This is a description on how to set up a server based on ArchLunix to route network traffic between two interfaces. As an extension I also add some common router functions such as DHCP/DNS and NAT/firewall.

For configuring a server as described here at least two network interfaces are needed. In my setup I used a virtual machine with 3 network interfaces, 1 management interface called enp0s3 and two interfaces for routing between two networks, they are called enp0s8 and enp0s9.

The interface enp0s8 is connected to network1 and enp0s9 is connected to network2.


Routing is enabled by turning on forwarding in the kernel

# sysctl net.ipv4.conf.all.forwarding=1

This will turn on forwaring on all interfaces and set the ip_forward flag. Note that it is only temporary, it will not be persistent accross a reboot. To make forwarding persistent add a sysctl conf file:

# echo "net.ipv4.conf.all.forwarding=1"  | sudo tee /etc/sysctl.d/routing.conf

Configure IP addresses with netctl

The network interfaces that will be used for routing need to have static ip addresses so let’s start with that.

On ArchLinux netctl can be used for handling network interfaces. In order to use netctl the interfaces need to be down otherwise interfaces are considered to already be managed by some other service and netctldoes not do anything. Bring down the interfaces:

$ sudo ip link set enp0s8 down
$ sudo ip link set enp0s9 down

If dhcpcd is running the static/extra interfaces needs to be disabled from getting managed by dhcpcd. This is done by adding the following line to /etc/dhcpcd.conf:

allowinterfaces enp0s3

This will use DHCP on the ‘management’ interface and not the other interfaces.


Interface enp0s8 and enp0s9 are connected to two different networks.

Assigning ip address can be done with ip addr but for making it persistent I’ll do it the netctl way.

Create a netctl profile in the file /etc/netctl/enp0s8 containing:


And for the next interface create the profile: /etc/netctl/enp0s9 containing:


Now list available netctl profiles

$ netctl list

A * will indicate interfaces that are up and configured.

Start profiles:

$ sudo netctl start enp0s8
$ sudo netctl start enp0s9

To make this configuration persistent:

$ sudo netctl enable enp0s8
$ sudo netctl enable enp0s9

Then set up a DHCP server to assign addresses to hosts on the two networks.

DHCP server

A simple choice for running a DHCP server is dnsmasq. Install dnsmasq

$ sudo pacman -S dnsmasq

Configure dnsmaq in /etc/dnsmasq.conf, the file contains a lot of config lines that are commented out and one just have to find the needed config option and enable it with the wanted parameters.

First specify the interfaces to listen to


there are other options here, for example you can list interface not to listen to instead, or the address to listen on etc.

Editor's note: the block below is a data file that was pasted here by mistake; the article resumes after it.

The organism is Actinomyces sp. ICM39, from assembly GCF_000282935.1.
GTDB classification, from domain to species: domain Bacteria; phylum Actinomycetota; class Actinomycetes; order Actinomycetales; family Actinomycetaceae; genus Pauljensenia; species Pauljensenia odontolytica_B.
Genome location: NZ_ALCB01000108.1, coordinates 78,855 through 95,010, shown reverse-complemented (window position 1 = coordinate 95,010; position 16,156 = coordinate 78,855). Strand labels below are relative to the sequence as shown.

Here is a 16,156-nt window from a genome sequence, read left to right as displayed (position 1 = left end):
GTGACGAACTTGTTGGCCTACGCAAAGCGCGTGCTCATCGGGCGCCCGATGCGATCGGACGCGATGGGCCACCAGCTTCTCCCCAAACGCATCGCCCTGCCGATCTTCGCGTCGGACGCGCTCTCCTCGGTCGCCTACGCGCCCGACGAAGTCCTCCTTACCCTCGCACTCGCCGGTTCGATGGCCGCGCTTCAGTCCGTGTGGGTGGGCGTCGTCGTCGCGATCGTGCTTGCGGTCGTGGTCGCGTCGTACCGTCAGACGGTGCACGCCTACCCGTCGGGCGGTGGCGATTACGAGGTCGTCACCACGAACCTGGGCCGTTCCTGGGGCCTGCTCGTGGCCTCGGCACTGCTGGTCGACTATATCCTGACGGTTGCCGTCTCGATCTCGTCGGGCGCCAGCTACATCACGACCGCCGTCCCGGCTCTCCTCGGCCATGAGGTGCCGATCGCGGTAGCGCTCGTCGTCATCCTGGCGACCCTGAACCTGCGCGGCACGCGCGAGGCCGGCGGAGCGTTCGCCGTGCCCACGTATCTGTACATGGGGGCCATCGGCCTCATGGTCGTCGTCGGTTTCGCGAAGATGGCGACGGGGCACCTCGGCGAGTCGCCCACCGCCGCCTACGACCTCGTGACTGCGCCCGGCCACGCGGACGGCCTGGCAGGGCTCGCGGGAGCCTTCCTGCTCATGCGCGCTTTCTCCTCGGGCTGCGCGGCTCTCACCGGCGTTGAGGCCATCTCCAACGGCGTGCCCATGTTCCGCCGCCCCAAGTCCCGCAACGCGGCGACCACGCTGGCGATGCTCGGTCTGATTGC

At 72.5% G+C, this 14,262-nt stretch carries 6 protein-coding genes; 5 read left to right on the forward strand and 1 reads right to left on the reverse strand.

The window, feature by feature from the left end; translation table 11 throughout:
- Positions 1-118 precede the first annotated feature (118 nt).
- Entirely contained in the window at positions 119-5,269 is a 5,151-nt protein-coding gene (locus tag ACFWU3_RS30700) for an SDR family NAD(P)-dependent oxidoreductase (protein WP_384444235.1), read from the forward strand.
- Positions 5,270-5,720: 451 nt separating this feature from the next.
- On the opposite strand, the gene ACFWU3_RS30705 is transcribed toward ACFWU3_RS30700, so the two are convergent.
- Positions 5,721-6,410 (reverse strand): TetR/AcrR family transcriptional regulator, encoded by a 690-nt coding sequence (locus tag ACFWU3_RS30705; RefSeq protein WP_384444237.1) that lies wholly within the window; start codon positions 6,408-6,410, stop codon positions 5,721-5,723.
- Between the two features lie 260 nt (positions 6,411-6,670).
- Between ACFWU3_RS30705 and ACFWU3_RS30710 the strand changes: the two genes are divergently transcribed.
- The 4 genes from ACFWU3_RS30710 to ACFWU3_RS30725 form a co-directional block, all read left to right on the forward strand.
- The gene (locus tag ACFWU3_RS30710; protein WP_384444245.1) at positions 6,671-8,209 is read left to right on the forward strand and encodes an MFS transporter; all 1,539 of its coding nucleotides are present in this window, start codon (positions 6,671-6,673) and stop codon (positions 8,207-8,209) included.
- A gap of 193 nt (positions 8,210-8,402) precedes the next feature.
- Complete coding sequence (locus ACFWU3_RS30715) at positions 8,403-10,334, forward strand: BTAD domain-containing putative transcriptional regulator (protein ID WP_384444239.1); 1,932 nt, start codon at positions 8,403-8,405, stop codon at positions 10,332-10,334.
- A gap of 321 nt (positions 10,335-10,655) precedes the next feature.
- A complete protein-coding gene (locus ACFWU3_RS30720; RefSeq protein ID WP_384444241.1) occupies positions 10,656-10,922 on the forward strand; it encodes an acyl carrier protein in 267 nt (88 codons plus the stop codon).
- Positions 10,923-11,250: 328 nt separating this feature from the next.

Then configure ranges on which to hand out adresses


This will hand out addresses in the range -> on the network and -> on that network. The last number on the line is the DHCP lease time.

For debugging purposes it can be nice to turn on logging in dnsmasq. This is done by editing dnsmasq service script. Open /usr/lib/systemd/system/dnsmasq.service and add the --log-facility argument:

ExecStart=/usr/bin/dnsmasq -k --enable-dbus --user=dnsmasq --pid-file --log-facility=/var/log/dnsmasq.log


dnsmasq also serves as a DNS server. It’ll use /etc/hosts to resolve hostnames. Start by specifying name and ip in /etc/hosts   server1   server2

Use dhcp-host in /etc/dnsmasq.conf to make the dhcp server hand out the ip above to a server that identifies itself as the host name.


A server with host name server1 on network1 will now get the ip and other servers can access server1 by host name and will have the name resolved to the same ip.

Start and enable dnsmasq service:

$ sudo systemctl start dnsmasq.service
$ sudo systemctl enable dnsmasq.service


The linux kernel firewall iptables is used to prevent access to hosts on the two networks. In this example hosts on network2 (the network on enp0s9) will be behind NAT and hidden outside that network. Hosts on network1 are still accessible individually from network2.

Add a rule to the nat table to replace the source address for hosts on network2 for traffic that leaves to the other network

$ sudo iptables -t nat -A POSTROUTING -o enp0s8 -j MASQUERADE

It is also possible to use SNAT instead of MASQUERADE here since the ip address is static, perhaps also perferable for performace reasons.

Then add a rule to the filtering table to block traffic from network1 to network2, i.e. traffic entering enp0s8 and going out on enp0s9.

$ sudo iptables -I FORWARD -i enp0s8 -o enp0s9 -j REJECT

This will also block responses to traffic going out from network2 to network1. That is fixed by adding a filtering rule to allow packets that are part of an already established connection.

$ sudo iptables -I FORWARD -m state --state ESTABLISHED,RELATED -j ACCEPT

Make the firewall rules persistent by saving current config to a config file

$ sudo iptables-save | sudo tee /etc/iptables/iptables.rules
$ sudo iptables-save -t nat | sudo tee -a /etc/iptables/iptables.rules

Then enable the service

$ sudo systemctl enable iptables.service


As seen here it’s really simple to create a Linux router. Of course there is a lot more that can be done that will make things more complicated. Anyway, I had a lot of fun exploring this!


ArchLinux Router



NAT with iptables